These Are My Favorite Oils When Making Skin Care Products:
Olive oil is a deep moisturizer. It’s an antioxidant and can maintain even skin tone. It’s also soothing and supports against inflammation. Olive oil is a 2 on the scale and good for dry, acne prone skin.
Coconut oil is a deep moisturizer. It absorbs quickly and can soothe skin irritations. It’s also an antioxidant and anti-fungal. Coconut oil is a 4 on the scale. It’s best for very dry skin and use only on the body.
Rosehip seed oil is moisturizing. It helps exfoliate, brighten skin tone, and boost collagen formation. It helps reduce inflammation, supporting against skin ailments such as eczema and psoriasis. It also helps reduce dark circles under the eyes, scars and fine lines. Rosehip seed oil is a 1 on the scale. It’s best for oily and acne prone skin.
Grapeseed oil is a lightweight moisturizer. It balances oil production and can help reduce dark circles under the eyes. It can also promote collagen restoration, is a natural astringent and repairs skin cells. Grapeseed oil is a 1 on the scale and it’s great for most skin types.
Jojoba oil is easily absorbed by the skin without leaving it greasy. It’s rich in Vitamin E. and helps eliminate free radicals, giving the skin a glowing complexion. It soothes and moisturizes dry chapped and irritated skin; making it great for skin affected by psoriasis, sunburn, and acne. Jojoba oil is a 2 on the scale. It’s great for most skin types; including oily and acne prone skin.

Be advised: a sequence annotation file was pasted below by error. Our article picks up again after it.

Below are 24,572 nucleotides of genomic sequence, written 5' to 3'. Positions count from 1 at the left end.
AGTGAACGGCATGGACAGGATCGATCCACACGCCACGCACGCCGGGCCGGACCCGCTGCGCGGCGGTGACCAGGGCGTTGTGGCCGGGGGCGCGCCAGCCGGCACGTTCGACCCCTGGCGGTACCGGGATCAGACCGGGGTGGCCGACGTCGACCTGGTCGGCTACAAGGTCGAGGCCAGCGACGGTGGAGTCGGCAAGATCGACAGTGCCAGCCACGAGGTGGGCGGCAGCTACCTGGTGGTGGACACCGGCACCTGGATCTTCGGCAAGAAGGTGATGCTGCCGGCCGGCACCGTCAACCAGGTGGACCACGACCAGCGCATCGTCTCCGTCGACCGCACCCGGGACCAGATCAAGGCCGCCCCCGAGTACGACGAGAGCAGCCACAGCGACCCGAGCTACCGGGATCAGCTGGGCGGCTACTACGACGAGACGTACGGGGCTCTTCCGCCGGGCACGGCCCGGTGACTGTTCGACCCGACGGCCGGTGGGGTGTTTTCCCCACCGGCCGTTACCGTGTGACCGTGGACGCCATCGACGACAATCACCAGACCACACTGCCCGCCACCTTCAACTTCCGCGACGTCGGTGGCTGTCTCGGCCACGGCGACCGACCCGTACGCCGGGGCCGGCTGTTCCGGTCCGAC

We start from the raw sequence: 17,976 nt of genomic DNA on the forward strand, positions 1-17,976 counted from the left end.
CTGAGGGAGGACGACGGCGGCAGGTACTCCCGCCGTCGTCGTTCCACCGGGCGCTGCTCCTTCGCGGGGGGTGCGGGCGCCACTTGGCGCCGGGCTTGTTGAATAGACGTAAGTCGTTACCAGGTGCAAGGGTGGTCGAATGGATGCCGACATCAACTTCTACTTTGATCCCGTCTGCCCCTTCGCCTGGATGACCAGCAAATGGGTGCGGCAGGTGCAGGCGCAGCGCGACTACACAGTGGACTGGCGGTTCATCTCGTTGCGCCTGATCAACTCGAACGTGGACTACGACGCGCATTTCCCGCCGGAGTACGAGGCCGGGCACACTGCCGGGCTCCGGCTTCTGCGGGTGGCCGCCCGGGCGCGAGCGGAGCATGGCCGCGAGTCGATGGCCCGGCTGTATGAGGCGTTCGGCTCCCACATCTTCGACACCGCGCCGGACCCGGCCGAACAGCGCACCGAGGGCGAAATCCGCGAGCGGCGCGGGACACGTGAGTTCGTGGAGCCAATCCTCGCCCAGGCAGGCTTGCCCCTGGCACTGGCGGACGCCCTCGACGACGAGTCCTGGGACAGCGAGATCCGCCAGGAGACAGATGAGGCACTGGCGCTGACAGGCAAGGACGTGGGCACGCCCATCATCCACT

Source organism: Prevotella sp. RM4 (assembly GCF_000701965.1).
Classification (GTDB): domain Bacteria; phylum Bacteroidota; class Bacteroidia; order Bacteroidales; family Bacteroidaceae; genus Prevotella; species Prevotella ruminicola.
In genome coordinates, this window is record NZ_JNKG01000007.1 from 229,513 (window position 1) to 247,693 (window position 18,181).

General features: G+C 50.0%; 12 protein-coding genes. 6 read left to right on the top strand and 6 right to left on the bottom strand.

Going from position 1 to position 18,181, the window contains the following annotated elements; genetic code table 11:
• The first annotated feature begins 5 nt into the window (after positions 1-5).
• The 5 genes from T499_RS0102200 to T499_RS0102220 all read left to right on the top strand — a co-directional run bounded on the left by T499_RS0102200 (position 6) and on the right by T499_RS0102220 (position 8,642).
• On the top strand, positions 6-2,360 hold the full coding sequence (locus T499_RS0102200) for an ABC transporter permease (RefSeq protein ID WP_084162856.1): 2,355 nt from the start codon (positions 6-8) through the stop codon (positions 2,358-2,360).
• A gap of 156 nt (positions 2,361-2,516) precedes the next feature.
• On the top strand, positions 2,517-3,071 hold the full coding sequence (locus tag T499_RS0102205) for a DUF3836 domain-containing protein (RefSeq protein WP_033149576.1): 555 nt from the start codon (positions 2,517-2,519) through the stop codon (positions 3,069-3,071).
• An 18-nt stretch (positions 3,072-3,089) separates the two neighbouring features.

Almond Oil is moisturizing and can help to reduce puffiness and under-eye circles. It can improve complexion, skin tone, and the appearance of scars. Almond oil is a 2 on the scale. It’s best for dry, sensitive and acne prone skin.
Argan oil is moisturizing and soothing to various skin irritations like dermatitis and acne. It’s also an antioxidant, supports against inflammation, and may help in wound healing. Argan oil is a 0 on the scale and ideal for most skin types.
Shea butter has high concentrations of fatty acids and vitamins make it a wonderful ingredient for softening skin and intense moisturizing. It is highly conditioning, toning, and soothing to the skin. It also has anti-inflammatory and healing properties. Shea butter is a 0-2 on the scale. It’s best for normal to dry skin.
Cocoa butter is highly moisturizing and helps prevents skin dryness and peeling. It can help lessen signs of aging and soothe skin irritations such as dermatitis or rashes. It’s also an antioxidant and supports against inflammation. Cocoa butter is a 4 on the scale. It’s ideal for body use only.
There is no scientific classification of skin types, so this scale is subjective. Since there are so many different skin types and needs, it's important to try various ingredients to discover your skin preferences. Use a product for at least a month to evaluate how your skin reacts.